Tuesday, September 27, 2022

NRC fines former nuclear plant owner for second security lapse

LACEY TOWNSHIP, NJ ( Associated Press) — The US Nuclear Regulatory Commission has fined the owners of a former New Jersey nuclear power plant for safety violations for the second time in as many months.

The agency said Wednesday it fined Florida-based Holtec Decommissioning International Jupiter $50,000 for a safety violation at the former Oyster Creek nuclear power plant in the Forked River section of Lacey Township.

The plant was one of the oldest in the US when it closed in 2018.

The fine included an employee of the company working as an armorer at the plant.

In an investigation concluded in March 2021, the NRC determined Armor “deliberately failed to properly conduct the required annual material-condition inspections of the response unit rifles, and falsified relevant records.”

The plant has several strong bunkers from where armed security personnel can fight the attackers.

The NRC said the violation was the work of “now a former security superintendent”.

The fines are separate from the $150,000 fine NRC imposed on Holtec in December for separate security-related violations, which neither NRC nor the company will elaborate on, citing the sensitivity of the matter.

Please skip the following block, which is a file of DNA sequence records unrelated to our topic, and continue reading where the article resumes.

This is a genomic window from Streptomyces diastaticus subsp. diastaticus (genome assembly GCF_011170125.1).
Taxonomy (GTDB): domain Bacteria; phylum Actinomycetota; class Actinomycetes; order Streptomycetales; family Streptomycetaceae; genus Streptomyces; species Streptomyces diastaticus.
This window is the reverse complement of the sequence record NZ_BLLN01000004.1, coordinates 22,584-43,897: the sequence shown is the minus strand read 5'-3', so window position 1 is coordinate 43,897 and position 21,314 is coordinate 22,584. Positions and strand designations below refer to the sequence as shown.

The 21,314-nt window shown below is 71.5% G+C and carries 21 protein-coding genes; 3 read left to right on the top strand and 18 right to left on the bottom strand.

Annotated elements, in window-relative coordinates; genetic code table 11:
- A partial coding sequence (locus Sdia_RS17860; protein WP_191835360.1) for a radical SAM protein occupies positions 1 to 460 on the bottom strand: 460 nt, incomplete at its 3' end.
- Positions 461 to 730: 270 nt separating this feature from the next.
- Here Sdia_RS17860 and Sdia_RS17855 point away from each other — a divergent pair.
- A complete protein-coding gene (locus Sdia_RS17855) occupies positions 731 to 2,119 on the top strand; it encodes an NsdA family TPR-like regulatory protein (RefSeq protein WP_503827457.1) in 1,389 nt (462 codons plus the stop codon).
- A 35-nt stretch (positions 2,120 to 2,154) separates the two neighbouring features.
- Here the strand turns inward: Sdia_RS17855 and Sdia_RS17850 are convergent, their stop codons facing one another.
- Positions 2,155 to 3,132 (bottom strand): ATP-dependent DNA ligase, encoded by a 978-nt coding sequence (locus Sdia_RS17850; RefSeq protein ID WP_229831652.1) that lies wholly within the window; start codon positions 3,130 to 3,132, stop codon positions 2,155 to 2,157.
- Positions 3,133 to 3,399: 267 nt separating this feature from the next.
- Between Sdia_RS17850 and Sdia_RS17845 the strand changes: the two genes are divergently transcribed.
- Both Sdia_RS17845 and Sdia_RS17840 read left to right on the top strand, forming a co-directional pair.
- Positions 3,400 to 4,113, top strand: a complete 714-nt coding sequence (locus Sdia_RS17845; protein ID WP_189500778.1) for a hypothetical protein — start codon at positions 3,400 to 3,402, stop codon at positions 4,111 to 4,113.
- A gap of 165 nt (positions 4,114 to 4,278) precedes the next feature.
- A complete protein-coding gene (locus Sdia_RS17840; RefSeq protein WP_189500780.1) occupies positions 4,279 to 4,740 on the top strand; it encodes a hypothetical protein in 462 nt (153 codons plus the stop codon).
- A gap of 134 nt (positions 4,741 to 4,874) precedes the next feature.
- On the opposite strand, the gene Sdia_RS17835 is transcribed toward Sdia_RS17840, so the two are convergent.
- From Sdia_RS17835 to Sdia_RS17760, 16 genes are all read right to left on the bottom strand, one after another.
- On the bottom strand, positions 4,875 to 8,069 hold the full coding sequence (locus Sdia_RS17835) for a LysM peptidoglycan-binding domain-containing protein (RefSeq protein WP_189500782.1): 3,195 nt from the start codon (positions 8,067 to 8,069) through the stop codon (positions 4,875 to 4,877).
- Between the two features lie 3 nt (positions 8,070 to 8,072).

Asked for comment Wednesday by the Associated Press, Holtec issued the same statement he issued in December for the previous fine.

“Protecting the safety and security of the public is Holtec International’s number one priority at all of our facilities,” both statements said. “We have taken steps to address concerns and overall safety performance at Oyster Creek and share those learnings with our fleet to prevent recurrences.

“NRC has determined that the overall safety program at the plant remains in effect,” it read. “We take these issues very seriously and review and act on findings of violations of the NRC.”

Company spokesman Joe Delmar said Holtec could not comment further on its statement.

Corrective actions approved by Holtec include making the Director of Corporate Security an independent position; the use of outside experts to conduct an independent assessment of safety at Oyster Creek and other Halltec-owned decommissioning nuclear power plants; and implementation of training and communication related to the issue, the NRC said.

Jeff Teitel, the retired president of the New Jersey chapter of the Sierra Club, blamed the agency for failing to impose more severe fines.

“NRC is really ‘no real result’,” he said. “NRC is supposed to be a cop on the beat, and when you catch someone violating it can have disastrous consequences and you let them go with a slap on the wrist, it sends the message that you are breaking the rules. can continue to break. With impunity.”


Follow Wayne Perry on Twitter https://twitter.com/WayneParryAC,


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